In 3 weeks, I will begin my 21st year teaching. About a week into this school year, I will teach my “self-lesson” for easily over the 100th time. I teach semester classes, so I get to teach this about 10 times a year. When I first began teaching, this lesson was effective and important. As the years have gone on, this lesson has become even more meaningful and pertinent. This current generation of students feels a real need to know us as educators. The term used is authentic self or as I like to refer to it as “Professional Transparency.” I think it will be some of the most important :20 minutes of teaching you will have the entire school year. No, it doesn’t fit into your state curriculum. It’s not in the “Standards” or the “Frameworks”, however if you are in any way trying to make great connections with students (what teacher worth their salt isn’t?), I think it is a MUST in your year.
Go find some pictures, memorabilia, stuffed animals, athletic equipment, whatever, that best represent you and what you are all about. Tell your ‘life story’… I was born in… I grew up in… I graduated from high school in… I went to college at… I have been teaching here for…When I’m not in school or teaching I like to… this summer I… The reason I love teaching is… One of the funniest things that has ever happened to me teaching was… I was (fill in the blank) type of student in school… You can be and get as creative as you want, while also maintaining a level of professionalism. Obviously be aware of your TMI (too much information) factor. PLEASE add humor… for example, I grew up the youngest of ten kids. I have a picture from when I was in Kindergarten and was asked to draw our family. Everyone else had a dog, one sibling, etc. Look at mine! Hilarious. Kids love it. Have the picture of yourself in the grade you are teaching. It gives some humanity to who you are as a person and as a teacher.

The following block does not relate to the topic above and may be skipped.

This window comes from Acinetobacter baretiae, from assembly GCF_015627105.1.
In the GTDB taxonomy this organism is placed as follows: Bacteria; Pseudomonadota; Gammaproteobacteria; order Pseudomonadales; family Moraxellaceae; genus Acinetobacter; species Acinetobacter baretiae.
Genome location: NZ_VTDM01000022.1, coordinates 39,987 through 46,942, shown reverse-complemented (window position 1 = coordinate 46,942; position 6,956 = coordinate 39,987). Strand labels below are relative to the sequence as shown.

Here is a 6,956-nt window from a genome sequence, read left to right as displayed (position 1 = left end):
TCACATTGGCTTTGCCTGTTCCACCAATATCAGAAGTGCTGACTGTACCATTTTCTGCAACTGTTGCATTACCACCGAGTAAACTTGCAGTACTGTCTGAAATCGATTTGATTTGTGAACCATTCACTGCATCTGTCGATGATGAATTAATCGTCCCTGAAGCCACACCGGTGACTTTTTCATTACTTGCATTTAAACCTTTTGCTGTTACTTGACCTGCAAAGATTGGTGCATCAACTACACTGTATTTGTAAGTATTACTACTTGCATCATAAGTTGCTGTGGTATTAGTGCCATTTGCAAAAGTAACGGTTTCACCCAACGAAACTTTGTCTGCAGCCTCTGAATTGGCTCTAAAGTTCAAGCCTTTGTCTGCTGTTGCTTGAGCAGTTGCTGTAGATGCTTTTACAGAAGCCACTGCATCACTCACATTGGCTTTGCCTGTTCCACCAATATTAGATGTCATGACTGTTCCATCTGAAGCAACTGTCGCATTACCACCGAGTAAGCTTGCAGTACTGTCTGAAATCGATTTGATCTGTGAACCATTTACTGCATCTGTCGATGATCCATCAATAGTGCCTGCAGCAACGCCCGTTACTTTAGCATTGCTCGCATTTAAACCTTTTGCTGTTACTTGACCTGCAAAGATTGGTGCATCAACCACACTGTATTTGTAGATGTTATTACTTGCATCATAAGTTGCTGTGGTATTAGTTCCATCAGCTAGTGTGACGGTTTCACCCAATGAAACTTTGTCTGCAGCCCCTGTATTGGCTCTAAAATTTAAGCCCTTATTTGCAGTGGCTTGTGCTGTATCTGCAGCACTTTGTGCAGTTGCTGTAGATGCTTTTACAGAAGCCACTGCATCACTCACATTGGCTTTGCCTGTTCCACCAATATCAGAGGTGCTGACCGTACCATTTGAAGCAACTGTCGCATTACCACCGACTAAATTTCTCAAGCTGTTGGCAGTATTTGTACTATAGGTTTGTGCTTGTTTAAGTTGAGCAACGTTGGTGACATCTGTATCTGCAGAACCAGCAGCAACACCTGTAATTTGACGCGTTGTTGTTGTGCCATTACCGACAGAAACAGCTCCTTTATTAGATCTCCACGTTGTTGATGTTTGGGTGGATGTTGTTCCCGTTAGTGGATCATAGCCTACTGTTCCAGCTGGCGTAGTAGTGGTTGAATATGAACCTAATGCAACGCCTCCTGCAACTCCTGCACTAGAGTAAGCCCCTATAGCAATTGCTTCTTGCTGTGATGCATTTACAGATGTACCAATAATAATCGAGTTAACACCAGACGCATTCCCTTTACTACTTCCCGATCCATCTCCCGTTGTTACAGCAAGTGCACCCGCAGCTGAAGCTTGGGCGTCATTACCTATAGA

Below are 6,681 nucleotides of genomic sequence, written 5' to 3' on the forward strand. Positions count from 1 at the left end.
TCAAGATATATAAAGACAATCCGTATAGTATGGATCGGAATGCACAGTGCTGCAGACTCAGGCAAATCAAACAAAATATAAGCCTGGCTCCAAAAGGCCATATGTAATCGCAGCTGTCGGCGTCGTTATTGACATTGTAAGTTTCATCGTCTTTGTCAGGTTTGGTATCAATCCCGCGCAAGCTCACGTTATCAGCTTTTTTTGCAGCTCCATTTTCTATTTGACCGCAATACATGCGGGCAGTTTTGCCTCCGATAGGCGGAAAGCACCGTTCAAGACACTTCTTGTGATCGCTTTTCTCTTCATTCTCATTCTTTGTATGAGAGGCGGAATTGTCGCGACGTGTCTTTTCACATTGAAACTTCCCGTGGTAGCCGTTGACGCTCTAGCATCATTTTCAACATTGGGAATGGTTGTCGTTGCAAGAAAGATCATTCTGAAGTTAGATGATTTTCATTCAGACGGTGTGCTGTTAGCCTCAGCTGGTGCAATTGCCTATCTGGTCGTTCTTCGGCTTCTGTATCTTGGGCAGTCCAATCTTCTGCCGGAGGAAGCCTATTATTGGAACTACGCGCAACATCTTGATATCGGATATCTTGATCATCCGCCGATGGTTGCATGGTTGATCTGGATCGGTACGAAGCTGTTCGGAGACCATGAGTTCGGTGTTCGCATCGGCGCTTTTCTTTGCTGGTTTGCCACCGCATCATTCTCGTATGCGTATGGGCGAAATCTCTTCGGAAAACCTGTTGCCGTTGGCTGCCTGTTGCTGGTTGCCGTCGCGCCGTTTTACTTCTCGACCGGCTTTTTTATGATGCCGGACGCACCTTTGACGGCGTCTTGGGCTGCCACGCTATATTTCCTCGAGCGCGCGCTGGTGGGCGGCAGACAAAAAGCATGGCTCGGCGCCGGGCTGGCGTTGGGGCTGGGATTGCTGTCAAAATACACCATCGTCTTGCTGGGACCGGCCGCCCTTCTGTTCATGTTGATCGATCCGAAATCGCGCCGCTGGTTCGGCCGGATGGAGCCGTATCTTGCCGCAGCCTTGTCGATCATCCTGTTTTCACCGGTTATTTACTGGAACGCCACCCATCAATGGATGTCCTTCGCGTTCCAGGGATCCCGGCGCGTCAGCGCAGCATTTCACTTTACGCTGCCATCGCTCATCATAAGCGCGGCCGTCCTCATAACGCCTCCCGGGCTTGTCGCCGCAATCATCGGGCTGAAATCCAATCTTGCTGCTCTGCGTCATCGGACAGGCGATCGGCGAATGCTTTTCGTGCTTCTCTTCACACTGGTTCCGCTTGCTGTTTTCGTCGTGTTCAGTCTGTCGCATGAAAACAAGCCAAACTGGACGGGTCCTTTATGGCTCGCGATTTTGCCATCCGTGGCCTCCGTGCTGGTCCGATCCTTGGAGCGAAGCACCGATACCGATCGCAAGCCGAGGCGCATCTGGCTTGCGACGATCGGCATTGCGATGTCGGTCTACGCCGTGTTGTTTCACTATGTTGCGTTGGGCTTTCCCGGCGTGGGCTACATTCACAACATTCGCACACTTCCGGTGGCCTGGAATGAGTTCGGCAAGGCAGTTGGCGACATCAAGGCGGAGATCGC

- I would suggest using real objects (your running shoes, your high school diploma, your appropriate pictures from college), but would also suggest taking pictures of them and projecting them behind you. That is what I have done and it helps from a visual stand point to be able to see everything better.
- I would suggest using a max of :15 minutes for presentation time and then :5 minutes for questions (see below)
- I would definitely be sure that the total :20 minutes is done against an immovable object. (an immovable object is like the end of the period, kids are going to lunch, etc.) Just do it at a time where it can’t linger, because kids will let it linger if you let them and then you really get off track for your day.
- I would present from the front of the room, but walk objects around the room and let kids be able to see them
Tell students that they have :5 minutes to ask ANY question they want. Tell them that if you think the question is inappropriate or you don’t want to answer it, you will simply say “pass” and move on the next question.
- Let students ask ANY QUESTION they want. That’s right, Anything… I teach high school kids, so I have had questions like “Did you smoke pot in high school?” and “What was your favorite drink in high school?”… ME: “Pass”
- Be aware of what kids are asking what questions. This lesson is not just about the kids getting to know you, but it’s secretly a way of your getting to know your kids. What a particular kid asks for a question can definitely tell you a lot about where that kid is in their life and/or what is important to her/him.
The Wrap up
Let kids know that you appreciate them taking the time to listen to you and that if they have any questions they didn’t feel comfortable asking in the large group, they can ask you one on one or email to you. That way, you can still get kid’s questions answered and they can know more about your without having to do it in front of the whole group.
This fun, creative and professionally authentic introduction to your kids will be some of the best time you will spend with them this school year. I also have seen this… kids that don’t ask questions in September, will come up to you at another point in the year and ask how your dog is or what position you played in soccer. Kids are processing you as a person all time. Give them the important information to know you better so you can improve the learning environment for them and yourself for the entire year.